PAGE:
My word for '08. The sum of my New Year's resolutions. I need it. I hate it. But I've got to have it. My kids thrive on it.
I find it humorous that God granted me the opportunity to mother three wonderful daughters. But He truly has stretched my earthly abilities in the structure department. I'm a fly-by-the-seat-of-my-pants kind of gal. But my children need to know the whens and whys and hows before they can even start a project.
So, here's what we are doing as far as school is concerned:
We start MATH at 9am. We've always kind of started at this time, but I've been way to lenient in the past because I'd let them play a little longer in the morning. If they want to play, which they always do, they have to do it before 9am. They also have to have their pencils sharpened and I will not tolerate a bathroom break after this time (my kids love to hang-out in the powder room!)
Now, here's where I'm flexible. They don't have to eat breakfast before we start. We sit at the kitchen table anyway so they can eat it while they are doing math. Besides, dry cheerios or fruit loops make excellent manipulatives for addition and subtraction, don't you think? ;) And muffins are much more enjoyable if they have to buy them from me using what they know about dollars and cents. :)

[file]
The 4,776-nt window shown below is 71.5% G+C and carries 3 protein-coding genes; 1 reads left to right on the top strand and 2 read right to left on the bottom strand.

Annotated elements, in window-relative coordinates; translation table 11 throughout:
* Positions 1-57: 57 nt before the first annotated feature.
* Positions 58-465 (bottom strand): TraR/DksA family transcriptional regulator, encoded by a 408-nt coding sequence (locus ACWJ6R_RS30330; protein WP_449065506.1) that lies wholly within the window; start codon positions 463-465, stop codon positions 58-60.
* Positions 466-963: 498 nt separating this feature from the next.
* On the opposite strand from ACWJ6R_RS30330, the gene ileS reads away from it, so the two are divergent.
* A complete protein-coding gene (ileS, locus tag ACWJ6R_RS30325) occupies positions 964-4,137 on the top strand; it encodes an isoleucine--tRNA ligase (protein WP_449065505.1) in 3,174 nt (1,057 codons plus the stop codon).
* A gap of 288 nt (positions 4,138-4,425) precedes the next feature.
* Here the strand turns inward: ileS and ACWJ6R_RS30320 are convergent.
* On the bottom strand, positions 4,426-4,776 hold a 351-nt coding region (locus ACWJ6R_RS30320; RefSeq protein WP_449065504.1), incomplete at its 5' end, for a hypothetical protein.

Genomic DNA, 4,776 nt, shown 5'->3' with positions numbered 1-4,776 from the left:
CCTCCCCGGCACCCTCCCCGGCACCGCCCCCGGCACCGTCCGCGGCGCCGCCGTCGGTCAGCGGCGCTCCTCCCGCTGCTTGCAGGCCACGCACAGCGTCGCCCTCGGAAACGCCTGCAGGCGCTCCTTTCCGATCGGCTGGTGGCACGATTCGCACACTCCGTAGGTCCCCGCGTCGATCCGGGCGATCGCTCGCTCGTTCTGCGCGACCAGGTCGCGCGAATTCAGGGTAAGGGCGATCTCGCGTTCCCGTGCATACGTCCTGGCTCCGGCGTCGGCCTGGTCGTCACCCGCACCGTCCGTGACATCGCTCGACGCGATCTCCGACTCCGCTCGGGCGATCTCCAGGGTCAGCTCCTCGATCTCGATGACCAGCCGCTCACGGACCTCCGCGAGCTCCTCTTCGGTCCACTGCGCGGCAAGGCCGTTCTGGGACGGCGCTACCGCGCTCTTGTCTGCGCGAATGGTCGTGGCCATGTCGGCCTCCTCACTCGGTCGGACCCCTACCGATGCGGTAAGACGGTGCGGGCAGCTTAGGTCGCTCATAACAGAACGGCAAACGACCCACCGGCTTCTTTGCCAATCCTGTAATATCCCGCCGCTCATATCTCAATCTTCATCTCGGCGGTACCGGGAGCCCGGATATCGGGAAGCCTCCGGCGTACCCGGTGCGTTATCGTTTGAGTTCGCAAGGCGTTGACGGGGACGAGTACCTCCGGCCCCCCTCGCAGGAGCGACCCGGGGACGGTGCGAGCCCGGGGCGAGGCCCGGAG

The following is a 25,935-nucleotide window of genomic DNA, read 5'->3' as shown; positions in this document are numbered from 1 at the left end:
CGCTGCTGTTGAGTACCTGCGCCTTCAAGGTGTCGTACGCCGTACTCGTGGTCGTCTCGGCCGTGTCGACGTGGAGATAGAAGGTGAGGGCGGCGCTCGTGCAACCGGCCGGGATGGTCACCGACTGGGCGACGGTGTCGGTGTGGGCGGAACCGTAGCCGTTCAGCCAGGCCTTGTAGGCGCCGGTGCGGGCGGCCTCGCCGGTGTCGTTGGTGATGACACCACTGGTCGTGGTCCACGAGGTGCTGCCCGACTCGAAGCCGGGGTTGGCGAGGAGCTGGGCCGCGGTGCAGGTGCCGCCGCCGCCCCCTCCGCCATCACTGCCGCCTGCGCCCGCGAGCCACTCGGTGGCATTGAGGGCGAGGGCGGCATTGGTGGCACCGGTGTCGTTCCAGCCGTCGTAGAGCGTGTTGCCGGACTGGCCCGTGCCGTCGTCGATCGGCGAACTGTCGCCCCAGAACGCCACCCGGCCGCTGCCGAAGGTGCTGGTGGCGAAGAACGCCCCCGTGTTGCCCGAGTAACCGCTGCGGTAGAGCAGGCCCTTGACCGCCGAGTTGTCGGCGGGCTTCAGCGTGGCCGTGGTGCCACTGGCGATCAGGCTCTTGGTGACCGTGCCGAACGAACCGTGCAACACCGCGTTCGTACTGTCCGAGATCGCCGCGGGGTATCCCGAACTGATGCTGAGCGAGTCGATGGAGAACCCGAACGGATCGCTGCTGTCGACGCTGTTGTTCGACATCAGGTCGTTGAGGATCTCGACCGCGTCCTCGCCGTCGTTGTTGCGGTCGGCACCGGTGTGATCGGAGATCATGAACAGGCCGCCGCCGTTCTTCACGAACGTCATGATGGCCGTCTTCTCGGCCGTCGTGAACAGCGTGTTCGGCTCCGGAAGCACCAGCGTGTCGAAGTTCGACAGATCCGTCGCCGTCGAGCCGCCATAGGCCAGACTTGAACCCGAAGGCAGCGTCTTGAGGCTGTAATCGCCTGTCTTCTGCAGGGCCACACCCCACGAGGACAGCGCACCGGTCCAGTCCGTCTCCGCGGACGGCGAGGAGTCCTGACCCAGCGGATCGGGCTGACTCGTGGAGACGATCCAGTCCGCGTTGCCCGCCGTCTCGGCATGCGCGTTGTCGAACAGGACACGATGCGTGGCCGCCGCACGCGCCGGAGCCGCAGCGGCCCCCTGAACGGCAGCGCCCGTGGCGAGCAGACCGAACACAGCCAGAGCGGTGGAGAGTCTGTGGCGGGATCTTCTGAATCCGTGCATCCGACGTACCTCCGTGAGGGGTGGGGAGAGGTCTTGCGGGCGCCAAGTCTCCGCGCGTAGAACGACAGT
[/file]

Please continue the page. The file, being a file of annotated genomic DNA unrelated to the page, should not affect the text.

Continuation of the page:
Then the girls divide. CG reads her Day by Day Bible and writes a summary. M and K review phonics and read out loud to me from their Bible reader. After all of this, M and K, with their short attention span, need a break, so off they go outside to play with BB or explore the woods or find some unidentified bug.
Most of the time CG joins them because I usually need to attend to Micah.
I gather them inside again by bribing them with a snack. M&Ms or freshly-made chocolate chip cookies work best work best, but they'll come for cheese crackers, chex mix or carrots (as long as there is ample ranch dressing available).
I then sit on the couch with K and M to read our book of the week. This week it's Owl Moon by Jane Yolen. Our reading is followed by a corresponding science, social studies or language activity or two. (Once a week we have an art project during this time.) CG sometimes sits with us, sometimes she just updates her blog, checks her email or practices typing. It's up to her really--her official learning time is next. When I'm finished with the twins, I set them up on Starfall or a math drill website.
CG and I sit down and take turns reading her selection for study. This week we began Betsy Ross. We read together for a couple of reasons: 1) to help her read and retain longer passages and 2) to help her develop more enthusiastic character voices while reading. Then we have a few science, language or history projects to complete.
At this point we are officially done with school. Most of the time we finish around lunch time or shortly after. But there's still a lot more to be done: chores, silent reading, free play, errands, etc.
A simple structure with set expections like this still gives me the flexibility that I thrive on. I'll never be able to be structured by the clock, but just knowing a simple start time and an order of events helps greatly.